Icon courtesy of Dmitry Shkolnik

An Akathist is a hymn dedicated to a saint, holy event, or one of the persons of the Trinity.  The word akathist itself means “not sitting”.  The name derives from the fact that during the chanting of the hymn, or sometimes during the entire service, the congregation is expected to remain standing in reverence (except for the elderly and infirm).

When the word akathist is used alone it most commonly refers to the original hymn by this name, the 6th century Akathist to the Theotokos.

On the fifth Saturday of Lent, the Byzantine Catholic Churches celebrate this special service in honour of the Mother of God.  It is a prayer of veneration, thanksgiving and petition and is an expression of profound joy!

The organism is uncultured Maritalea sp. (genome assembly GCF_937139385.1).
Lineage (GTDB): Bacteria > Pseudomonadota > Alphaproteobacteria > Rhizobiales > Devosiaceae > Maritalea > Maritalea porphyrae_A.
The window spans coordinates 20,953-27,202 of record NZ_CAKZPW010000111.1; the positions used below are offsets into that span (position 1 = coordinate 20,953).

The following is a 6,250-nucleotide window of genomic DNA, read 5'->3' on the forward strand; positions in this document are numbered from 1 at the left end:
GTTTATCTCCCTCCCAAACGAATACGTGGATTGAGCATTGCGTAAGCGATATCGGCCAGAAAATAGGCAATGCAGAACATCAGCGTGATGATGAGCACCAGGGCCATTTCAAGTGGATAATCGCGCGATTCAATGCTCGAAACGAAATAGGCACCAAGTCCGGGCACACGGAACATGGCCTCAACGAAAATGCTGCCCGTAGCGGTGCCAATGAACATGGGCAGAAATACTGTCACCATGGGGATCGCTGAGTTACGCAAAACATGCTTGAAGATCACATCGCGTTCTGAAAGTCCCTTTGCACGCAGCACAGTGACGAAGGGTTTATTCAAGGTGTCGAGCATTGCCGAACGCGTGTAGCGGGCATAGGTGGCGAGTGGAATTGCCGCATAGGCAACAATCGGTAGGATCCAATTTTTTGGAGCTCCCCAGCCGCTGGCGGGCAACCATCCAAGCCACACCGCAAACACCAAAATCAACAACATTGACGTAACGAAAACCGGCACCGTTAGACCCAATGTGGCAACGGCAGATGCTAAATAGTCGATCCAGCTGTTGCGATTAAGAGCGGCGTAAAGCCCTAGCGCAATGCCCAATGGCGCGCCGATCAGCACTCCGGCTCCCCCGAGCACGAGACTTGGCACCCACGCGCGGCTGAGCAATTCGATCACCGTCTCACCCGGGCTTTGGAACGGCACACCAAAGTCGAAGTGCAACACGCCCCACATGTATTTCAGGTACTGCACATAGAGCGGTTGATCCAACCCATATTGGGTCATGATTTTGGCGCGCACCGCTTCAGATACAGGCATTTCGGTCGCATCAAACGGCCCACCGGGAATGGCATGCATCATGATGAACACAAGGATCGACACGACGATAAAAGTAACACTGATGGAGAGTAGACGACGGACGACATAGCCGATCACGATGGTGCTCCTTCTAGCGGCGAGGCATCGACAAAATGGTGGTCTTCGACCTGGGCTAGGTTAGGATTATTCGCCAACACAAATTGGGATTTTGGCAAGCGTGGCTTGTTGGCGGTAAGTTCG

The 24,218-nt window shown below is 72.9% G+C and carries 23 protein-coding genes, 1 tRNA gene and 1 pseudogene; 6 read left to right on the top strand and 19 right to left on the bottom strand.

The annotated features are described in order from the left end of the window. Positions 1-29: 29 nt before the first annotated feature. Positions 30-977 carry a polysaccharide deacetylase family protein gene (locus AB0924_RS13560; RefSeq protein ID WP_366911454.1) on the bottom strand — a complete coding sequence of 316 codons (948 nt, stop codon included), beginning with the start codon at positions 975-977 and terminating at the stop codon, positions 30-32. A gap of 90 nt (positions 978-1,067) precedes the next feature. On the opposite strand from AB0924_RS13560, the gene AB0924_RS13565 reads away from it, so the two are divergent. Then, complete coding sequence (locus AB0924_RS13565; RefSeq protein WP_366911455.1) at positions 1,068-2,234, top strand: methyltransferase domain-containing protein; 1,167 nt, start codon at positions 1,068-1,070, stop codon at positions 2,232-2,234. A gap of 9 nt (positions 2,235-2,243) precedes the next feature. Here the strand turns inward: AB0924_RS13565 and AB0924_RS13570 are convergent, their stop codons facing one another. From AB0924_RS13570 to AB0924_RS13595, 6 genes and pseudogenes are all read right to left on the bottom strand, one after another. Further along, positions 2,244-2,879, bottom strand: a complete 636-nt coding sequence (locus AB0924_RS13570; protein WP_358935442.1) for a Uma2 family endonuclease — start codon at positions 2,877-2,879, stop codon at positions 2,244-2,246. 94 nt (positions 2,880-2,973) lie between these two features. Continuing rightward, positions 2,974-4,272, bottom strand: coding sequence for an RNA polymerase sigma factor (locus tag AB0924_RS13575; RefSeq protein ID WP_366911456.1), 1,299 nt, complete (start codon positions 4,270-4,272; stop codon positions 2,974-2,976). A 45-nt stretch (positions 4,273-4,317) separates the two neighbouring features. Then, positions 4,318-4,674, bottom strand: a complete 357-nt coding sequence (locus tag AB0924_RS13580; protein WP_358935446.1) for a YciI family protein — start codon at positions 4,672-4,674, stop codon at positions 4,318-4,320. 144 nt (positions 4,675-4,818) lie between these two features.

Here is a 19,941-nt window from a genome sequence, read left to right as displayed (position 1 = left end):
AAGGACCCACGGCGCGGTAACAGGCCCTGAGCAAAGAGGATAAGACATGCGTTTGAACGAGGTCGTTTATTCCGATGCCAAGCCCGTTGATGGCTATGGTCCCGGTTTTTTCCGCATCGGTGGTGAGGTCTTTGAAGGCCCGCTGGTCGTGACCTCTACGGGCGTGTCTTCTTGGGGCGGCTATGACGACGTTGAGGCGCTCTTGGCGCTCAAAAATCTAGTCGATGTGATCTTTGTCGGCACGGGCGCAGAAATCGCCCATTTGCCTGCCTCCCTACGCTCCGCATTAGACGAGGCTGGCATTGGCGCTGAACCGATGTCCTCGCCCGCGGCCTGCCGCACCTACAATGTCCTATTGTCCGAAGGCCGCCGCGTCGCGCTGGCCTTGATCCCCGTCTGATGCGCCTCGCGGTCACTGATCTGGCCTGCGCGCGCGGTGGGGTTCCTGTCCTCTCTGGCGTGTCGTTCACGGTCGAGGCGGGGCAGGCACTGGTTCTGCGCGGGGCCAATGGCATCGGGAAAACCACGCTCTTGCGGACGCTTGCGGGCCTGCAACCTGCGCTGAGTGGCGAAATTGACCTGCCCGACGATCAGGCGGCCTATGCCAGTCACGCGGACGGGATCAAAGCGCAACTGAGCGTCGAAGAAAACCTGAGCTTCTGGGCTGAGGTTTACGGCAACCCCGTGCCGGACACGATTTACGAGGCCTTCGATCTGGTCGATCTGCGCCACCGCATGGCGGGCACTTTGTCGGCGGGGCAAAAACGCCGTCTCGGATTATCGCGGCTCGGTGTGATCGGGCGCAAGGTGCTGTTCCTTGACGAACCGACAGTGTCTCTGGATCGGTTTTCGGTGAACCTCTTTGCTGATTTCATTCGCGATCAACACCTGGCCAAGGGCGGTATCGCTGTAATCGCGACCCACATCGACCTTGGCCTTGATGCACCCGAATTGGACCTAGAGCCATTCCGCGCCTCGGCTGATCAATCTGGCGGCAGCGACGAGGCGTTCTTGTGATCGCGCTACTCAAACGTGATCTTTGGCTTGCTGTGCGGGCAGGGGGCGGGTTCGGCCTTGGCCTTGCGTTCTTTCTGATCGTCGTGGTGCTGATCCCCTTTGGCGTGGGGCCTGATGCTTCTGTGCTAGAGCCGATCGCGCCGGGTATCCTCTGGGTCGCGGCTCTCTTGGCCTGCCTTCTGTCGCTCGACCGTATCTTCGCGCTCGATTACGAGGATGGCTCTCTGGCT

Akathist Saturday does not have any real connection to the Great Fast, but is celebrated during this time for historical reasons.  The profound content of this hymn incorporates the entire teaching of the Eastern Church concerning Mary.  In the Akathist we meditate and pray about the privileges, role and graces of the Mother of God in our salvation.  As we do so, we realize the power of her intercession and protection.  It is difficult for our hearts to remain unmoved at the beauty and profound imagery of this prayer.  It is the crown of all services in honour of Mary in the Eastern Church.

The writing of akathists continues to this day following the template of the original akathist to the Theotokos.